History of the Dales pony

Dales Galloway’s made excellent pack ponies they had great strength and endurance, they were specifically bred for the job. An ‘ingot’ of lead known as a ‘pig’ weighing a hundredweight (112lb=8 stones/51kilos) was slung from each side of wooden pack saddles in ‘pokes’ which were sacks made from strong sacking known as ‘harden’ (a pig in a poke?) eleven Galloway’s could move a ‘fother’ of lead which weighed 1ton 2 hundredweight.

These pack ponies worked in gangs of up to 25 ponies, they were well trained and knew their names, none wore a bridle though they did wear muzzles, and this was necessary to prevent them eating the grass at the edge of the lead roads.

This grass was contaminated by the fine powder which fell from the sacks of the lead ore. If eaten it caused the ponies to become ‘bellond’ an incurable form of lead poisoning.

In the years before roads were laid these tough ponies covered up to 200 miles a week under heavy burdens moving over difficult terrain at a good speed. The packhorse men rode the pony at the back, the front pony often wore a bell which could be heard for miles around when weather conditions were calm. These men had a distinctive dress, wearing a thick grey woollen ‘Hodden’ coat, long woollen stockings, knee breeches, a ‘beaver’ hat (these hats were made from rabbit skin at Masongill near Ingleton North Yorkshire) and often clogs

These pack pony men did not mix with ‘drovers’ but preferred to have their own places to call. They had to sleep rough on route and carried onions, oatmeal and cheese to see them through until they reached the next Inn. Sometimes the ponies were connected to each other by plaiting a loop into the tail for the halter of the pony behind to be tied. Salt was regularly carried and often bartered against wool cheese and butter.The coming of the turnpike roads and the railways diminished the widespread use of pack ponies. Inn’s reverted to farms and the sound of the packhorse bell was to be heard no more.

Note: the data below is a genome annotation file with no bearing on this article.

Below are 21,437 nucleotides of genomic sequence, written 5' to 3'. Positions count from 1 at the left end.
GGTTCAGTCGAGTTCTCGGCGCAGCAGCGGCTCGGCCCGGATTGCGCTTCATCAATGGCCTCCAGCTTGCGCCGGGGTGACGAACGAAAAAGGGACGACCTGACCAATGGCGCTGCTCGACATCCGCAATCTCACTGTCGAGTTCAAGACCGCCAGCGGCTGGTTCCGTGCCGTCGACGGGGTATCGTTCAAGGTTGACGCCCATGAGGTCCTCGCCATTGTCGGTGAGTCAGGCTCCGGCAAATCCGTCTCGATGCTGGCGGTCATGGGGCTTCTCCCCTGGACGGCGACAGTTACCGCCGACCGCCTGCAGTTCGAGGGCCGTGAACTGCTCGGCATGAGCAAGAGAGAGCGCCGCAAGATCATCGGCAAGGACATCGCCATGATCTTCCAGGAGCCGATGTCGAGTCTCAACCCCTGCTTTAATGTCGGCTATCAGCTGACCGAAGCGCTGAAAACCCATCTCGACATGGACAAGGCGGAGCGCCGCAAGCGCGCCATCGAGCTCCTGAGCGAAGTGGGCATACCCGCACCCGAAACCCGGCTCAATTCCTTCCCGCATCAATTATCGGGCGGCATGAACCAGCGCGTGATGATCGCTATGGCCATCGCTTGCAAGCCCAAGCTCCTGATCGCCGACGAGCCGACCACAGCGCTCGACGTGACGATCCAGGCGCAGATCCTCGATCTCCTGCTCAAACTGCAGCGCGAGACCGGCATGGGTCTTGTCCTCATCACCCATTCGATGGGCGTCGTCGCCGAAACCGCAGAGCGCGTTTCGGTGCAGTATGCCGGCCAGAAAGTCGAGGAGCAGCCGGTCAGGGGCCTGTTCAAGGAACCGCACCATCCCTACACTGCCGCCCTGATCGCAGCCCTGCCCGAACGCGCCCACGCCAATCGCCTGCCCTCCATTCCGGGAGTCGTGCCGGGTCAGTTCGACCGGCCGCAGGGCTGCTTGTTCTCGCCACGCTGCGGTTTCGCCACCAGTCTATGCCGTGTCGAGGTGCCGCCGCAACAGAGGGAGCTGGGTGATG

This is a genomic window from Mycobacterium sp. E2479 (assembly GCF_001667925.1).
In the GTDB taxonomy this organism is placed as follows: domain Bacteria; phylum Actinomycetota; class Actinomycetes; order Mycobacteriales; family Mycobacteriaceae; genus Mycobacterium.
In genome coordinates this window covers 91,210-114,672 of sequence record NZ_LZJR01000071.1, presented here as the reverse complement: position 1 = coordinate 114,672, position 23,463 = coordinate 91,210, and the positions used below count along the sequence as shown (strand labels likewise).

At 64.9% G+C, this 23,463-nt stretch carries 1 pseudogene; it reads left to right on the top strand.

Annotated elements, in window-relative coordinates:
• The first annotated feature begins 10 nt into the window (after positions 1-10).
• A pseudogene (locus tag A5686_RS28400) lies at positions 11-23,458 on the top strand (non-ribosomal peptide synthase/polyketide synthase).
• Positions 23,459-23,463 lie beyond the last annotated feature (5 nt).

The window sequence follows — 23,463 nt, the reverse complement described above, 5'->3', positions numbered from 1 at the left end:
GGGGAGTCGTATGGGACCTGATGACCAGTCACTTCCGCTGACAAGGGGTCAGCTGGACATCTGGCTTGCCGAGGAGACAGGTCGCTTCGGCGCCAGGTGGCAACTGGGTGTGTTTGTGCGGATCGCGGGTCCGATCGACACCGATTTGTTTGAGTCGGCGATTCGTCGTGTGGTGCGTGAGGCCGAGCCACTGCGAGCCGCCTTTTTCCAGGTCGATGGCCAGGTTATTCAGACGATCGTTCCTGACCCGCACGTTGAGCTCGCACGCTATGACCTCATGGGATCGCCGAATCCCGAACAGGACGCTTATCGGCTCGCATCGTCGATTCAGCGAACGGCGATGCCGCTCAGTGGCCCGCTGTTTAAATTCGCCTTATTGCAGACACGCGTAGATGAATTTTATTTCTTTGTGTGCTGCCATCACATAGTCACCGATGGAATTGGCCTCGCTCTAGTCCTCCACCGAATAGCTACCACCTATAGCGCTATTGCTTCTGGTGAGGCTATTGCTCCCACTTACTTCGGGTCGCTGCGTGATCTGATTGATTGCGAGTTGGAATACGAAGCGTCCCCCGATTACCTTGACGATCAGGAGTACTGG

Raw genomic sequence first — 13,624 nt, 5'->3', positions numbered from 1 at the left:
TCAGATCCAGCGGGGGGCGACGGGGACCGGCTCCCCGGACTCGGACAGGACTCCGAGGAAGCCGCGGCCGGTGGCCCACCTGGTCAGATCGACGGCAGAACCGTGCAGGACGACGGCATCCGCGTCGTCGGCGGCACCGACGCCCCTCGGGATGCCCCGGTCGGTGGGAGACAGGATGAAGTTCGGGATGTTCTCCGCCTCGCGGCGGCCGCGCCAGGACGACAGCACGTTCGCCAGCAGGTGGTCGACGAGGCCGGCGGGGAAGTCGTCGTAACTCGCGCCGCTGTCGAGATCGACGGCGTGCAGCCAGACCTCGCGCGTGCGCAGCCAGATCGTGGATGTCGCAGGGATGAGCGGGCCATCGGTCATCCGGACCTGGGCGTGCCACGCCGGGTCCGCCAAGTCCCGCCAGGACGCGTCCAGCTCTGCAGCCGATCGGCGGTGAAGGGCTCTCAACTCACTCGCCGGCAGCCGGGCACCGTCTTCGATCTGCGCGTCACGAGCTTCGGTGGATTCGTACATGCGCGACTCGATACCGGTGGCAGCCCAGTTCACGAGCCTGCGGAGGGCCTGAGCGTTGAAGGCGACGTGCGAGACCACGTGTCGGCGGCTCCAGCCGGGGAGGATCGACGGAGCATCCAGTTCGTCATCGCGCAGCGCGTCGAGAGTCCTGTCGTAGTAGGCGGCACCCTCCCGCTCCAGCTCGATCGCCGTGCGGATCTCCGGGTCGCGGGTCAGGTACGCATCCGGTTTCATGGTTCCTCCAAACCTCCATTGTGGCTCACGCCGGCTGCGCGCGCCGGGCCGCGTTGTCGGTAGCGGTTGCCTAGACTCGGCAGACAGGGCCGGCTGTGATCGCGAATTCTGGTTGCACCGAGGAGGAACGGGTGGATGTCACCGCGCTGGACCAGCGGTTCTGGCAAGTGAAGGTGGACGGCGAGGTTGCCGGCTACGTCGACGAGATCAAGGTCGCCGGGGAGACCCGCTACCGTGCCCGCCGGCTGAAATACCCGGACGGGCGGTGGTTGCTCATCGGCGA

Galloway’ was used in those days to describe a pony or cob commonly seen on the farms it was a ‘maid’ of all work. m‘Git in t’owd gallowa’ a farmer would say to his son when some particular hard task had to be undertaken. The type of pony commonly used by the packhorse men was that now known as the Dales standing around 14.2hh it was larger than the Fell. These Dales cobs were sturdy and compact exceptionally strong for their size and able to thrive on meagre rations. Carrying up to 25st they would happily cover 12 –20 miles a day.

Breeding standards

General: A strong, Active pony full of quality and spirit.

Height: The preferred height range is 14 hands to 14.2 hands ( 142.2 cm – 146.2 cm )

Head: Neat and ponylike. Broad between the eyes, which should be bright and alert. Pony ears slightly incurving. Long foretop of straight hair down the face

Neck: Strong and ample length. Stallions should display a bold outlook with a well arched crest. Throat and jaws clean cut. Long flowing mane.

Shoulders: Well laid, Long, sloping shoulders with well developed muscles. withers not too fine.

Body: short-coupled and deep through the chest, with well-sprung ribs.

Hindquarters: Deep, Lengthy and powerful. Second thighs well developed and very muscular. Tail well set on, not high, with plenty of long straight hair reaching the ground.

Hocks: Broad, flat and clean. Well let down with plenty of dense flat bone below.

Forearms: Set square. Short and very muscular with broad well developed knees.

Feet, legs and joints: The very best of feet and legs, with flexible joints showing quality with no coarseness. The cannons should display 8″- 9″ ( 2o.3cm – 22.9cm) pf flat flinty bone and well defined tendons. Pasterns should be nicely sloping and of good length. Ample silky feather on the heels. Large, round feet open at the heels with well developed frogs.